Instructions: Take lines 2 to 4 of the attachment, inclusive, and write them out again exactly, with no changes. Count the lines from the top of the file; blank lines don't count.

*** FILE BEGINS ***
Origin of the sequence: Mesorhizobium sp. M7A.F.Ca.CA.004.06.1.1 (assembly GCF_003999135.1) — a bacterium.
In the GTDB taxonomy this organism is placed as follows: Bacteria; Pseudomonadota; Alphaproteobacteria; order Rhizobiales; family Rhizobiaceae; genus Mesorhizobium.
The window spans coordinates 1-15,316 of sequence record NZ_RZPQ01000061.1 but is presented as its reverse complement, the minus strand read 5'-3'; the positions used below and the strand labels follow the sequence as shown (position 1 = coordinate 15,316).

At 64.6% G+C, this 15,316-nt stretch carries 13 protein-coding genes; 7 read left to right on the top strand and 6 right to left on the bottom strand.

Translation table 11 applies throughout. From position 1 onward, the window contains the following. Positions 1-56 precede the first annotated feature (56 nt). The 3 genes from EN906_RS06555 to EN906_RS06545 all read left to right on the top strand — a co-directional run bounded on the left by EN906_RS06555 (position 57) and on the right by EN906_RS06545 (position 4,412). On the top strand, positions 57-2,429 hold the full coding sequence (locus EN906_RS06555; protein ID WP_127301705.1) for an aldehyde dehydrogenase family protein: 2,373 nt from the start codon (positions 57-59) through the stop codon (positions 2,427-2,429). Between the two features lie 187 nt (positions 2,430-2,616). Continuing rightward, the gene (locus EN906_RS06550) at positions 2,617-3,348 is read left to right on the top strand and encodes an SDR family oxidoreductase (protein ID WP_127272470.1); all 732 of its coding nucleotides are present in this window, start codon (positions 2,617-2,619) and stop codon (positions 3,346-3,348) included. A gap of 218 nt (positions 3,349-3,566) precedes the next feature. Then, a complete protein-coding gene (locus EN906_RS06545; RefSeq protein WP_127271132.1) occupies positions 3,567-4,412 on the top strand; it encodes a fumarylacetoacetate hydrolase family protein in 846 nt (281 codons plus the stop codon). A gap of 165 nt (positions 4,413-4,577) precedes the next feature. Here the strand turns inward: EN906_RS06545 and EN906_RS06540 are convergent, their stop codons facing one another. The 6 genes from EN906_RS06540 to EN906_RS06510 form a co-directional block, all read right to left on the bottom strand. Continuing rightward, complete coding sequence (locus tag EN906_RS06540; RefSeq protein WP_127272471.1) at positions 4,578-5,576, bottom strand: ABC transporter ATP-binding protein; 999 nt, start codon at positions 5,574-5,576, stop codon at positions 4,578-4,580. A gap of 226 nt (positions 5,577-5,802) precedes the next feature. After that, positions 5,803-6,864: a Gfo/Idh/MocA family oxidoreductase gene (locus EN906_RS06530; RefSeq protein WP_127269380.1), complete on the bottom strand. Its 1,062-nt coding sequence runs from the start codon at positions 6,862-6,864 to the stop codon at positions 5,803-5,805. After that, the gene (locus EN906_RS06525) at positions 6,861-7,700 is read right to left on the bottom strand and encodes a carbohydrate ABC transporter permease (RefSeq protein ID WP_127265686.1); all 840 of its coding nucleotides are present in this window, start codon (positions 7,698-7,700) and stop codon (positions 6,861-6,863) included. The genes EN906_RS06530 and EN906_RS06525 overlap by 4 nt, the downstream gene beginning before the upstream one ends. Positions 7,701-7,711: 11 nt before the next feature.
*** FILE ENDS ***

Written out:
In the GTDB taxonomy this organism is placed as follows: Bacteria; Pseudomonadota; Alphaproteobacteria; order Rhizobiales; family Rhizobiaceae; genus Mesorhizobium.
The window spans coordinates 1-15,316 of sequence record NZ_RZPQ01000061.1 but is presented as its reverse complement, the minus strand read 5'-3'; the positions used below and the strand labels follow the sequence as shown (position 1 = coordinate 15,316).

At 64.6% G+C, this 15,316-nt stretch carries 13 protein-coding genes; 7 read left to right on the top strand and 6 right to left on the bottom strand.